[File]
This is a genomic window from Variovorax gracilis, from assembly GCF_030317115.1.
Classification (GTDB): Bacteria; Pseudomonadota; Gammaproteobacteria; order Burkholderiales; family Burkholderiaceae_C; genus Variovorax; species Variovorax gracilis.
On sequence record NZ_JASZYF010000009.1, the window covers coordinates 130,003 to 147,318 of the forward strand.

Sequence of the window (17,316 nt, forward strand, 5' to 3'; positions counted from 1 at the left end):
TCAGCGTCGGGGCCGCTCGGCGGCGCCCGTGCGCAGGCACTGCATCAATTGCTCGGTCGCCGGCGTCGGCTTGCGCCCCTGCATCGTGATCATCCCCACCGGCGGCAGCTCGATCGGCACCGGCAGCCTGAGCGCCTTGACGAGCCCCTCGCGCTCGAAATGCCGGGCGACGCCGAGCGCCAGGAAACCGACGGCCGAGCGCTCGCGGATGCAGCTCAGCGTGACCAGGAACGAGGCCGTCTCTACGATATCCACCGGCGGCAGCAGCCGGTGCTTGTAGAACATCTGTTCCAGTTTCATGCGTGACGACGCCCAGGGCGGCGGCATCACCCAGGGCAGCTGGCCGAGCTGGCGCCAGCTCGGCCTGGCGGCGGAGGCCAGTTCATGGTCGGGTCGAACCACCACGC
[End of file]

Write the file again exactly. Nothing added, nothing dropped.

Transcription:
This is a genomic window from Variovorax gracilis, from assembly GCF_030317115.1.
Classification (GTDB): Bacteria; Pseudomonadota; Gammaproteobacteria; order Burkholderiales; family Burkholderiaceae_C; genus Variovorax; species Variovorax gracilis.
On sequence record NZ_JASZYF010000009.1, the window covers coordinates 130,003 to 147,318 of the forward strand.

Sequence of the window (17,316 nt, forward strand, 5' to 3'; positions counted from 1 at the left end):
TCAGCGTCGGGGCCGCTCGGCGGCGCCCGTGCGCAGGCACTGCATCAATTGCTCGGTCGCCGGCGTCGGCTTGCGCCCCTGCATCGTGATCATCCCCACCGGCGGCAGCTCGATCGGCACCGGCAGCCTGAGCGCCTTGACGAGCCCCTCGCGCTCGAAATGCCGGGCGACGCCGAGCGCCAGGAAACCGACGGCCGAGCGCTCGCGGATGCAGCTCAGCGTGACCAGGAACGAGGCCGTCTCTACGATATCCACCGGCGGCAGCAGCCGGTGCTTGTAGAACATCTGTTCCAGTTTCATGCGTGACGACGCCCAGGGCGGCGGCATCACCCAGGGCAGCTGGCCGAGCTGGCGCCAGCTCGGCCTGGCGGCGGAGGCCAGTTCATGGTCGGGTCGAACCACCACGC